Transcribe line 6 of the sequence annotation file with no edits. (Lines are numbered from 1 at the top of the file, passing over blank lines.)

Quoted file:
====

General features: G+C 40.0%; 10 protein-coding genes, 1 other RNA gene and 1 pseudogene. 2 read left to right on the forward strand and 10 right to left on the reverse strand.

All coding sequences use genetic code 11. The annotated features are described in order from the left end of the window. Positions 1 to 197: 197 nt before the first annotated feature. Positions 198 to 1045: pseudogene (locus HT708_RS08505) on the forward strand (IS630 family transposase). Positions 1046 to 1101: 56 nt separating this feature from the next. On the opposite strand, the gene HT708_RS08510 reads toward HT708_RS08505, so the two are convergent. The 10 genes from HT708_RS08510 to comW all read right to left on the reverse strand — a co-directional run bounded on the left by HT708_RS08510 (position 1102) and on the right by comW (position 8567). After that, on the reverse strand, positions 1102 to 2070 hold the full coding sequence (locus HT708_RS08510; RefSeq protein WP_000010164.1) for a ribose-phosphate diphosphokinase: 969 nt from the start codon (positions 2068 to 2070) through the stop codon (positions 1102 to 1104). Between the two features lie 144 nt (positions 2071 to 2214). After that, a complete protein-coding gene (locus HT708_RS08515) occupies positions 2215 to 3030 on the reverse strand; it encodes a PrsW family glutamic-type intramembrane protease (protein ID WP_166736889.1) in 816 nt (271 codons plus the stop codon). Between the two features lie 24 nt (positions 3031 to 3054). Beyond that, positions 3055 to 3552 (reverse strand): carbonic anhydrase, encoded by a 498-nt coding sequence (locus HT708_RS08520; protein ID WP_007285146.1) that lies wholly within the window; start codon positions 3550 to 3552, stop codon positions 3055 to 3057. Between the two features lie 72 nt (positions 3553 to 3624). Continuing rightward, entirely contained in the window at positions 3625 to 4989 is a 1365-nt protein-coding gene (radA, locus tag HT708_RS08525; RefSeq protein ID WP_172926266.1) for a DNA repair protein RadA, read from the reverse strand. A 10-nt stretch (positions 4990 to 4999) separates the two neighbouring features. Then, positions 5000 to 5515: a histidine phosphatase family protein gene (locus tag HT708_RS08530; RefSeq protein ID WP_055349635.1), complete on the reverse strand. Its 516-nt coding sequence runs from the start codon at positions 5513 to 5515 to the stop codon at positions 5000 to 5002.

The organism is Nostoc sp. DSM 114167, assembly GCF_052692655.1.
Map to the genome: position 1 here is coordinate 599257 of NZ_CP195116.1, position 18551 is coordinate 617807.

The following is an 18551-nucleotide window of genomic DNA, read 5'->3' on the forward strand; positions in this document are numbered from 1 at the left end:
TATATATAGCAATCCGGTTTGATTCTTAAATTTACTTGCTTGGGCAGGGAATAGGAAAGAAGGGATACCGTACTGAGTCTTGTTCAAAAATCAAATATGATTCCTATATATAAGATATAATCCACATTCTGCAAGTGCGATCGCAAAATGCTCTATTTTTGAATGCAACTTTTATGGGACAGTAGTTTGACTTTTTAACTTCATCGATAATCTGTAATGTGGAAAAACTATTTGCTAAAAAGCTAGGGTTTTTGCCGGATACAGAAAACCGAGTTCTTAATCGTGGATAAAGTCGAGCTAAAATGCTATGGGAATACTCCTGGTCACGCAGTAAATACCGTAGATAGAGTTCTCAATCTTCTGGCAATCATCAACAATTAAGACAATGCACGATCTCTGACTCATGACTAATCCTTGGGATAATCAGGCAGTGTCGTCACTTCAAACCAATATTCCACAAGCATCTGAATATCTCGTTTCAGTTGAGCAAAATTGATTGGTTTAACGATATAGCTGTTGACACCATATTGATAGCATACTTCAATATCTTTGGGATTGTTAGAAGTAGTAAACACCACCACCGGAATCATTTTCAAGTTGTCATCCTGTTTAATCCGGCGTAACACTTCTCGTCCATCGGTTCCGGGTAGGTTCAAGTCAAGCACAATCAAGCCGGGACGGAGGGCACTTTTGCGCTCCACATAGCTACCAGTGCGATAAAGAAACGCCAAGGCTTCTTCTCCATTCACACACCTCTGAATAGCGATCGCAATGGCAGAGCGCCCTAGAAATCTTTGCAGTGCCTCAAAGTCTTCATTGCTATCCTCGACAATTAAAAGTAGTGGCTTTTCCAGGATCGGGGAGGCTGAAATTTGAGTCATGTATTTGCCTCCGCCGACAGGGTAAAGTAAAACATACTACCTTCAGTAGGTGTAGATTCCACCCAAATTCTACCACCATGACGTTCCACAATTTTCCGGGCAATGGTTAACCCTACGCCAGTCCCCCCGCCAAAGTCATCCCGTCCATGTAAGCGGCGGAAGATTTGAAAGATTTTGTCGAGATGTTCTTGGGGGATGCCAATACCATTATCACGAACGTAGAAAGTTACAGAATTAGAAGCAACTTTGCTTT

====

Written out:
TATATATAGCAATCCGGTTTGATTCTTAAATTTACTTGCTTGGGCAGGGAATAGGAAAGAAGGGATACCGTACTGAGTCTTGTTCAAAAATCAAATATGATTCCTATATATAAGATATAATCCACATTCTGCAAGTGCGATCGCAAAATGCTCTATTTTTGAATGCAACTTTTATGGGACAGTAGTTTGACTTTTTAACTTCATCGATAATCTGTAATGTGGAAAAACTATTTGCTAAAAAGCTAGGGTTTTTGCCGGATACAGAAAACCGAGTTCTTAATCGTGGATAAAGTCGAGCTAAAATGCTATGGGAATACTCCTGGTCACGCAGTAAATACCGTAGATAGAGTTCTCAATCTTCTGGCAATCATCAACAATTAAGACAATGCACGATCTCTGACTCATGACTAATCCTTGGGATAATCAGGCAGTGTCGTCACTTCAAACCAATATTCCACAAGCATCTGAATATCTCGTTTCAGTTGAGCAAAATTGATTGGTTTAACGATATAGCTGTTGACACCATATTGATAGCATACTTCAATATCTTTGGGATTGTTAGAAGTAGTAAACACCACCACCGGAATCATTTTCAAGTTGTCATCCTGTTTAATCCGGCGTAACACTTCTCGTCCATCGGTTCCGGGTAGGTTCAAGTCAAGCACAATCAAGCCGGGACGGAGGGCACTTTTGCGCTCCACATAGCTACCAGTGCGATAAAGAAACGCCAAGGCTTCTTCTCCATTCACACACCTCTGAATAGCGATCGCAATGGCAGAGCGCCCTAGAAATCTTTGCAGTGCCTCAAAGTCTTCATTGCTATCCTCGACAATTAAAAGTAGTGGCTTTTCCAGGATCGGGGAGGCTGAAATTTGAGTCATGTATTTGCCTCCGCCGACAGGGTAAAGTAAAACATACTACCTTCAGTAGGTGTAGATTCCACCCAAATTCTACCACCATGACGTTCCACAATTTTCCGGGCAATGGTTAACCCTACGCCAGTCCCCCCGCCAAAGTCATCCCGTCCATGTAAGCGGCGGAAGATTTGAAAGATTTTGTCGAGATGTTCTTGGGGGATGCCAATACCATTATCACGAACGTAGAAAGTTACAGAATTAGAAGCAACTTTGCTTT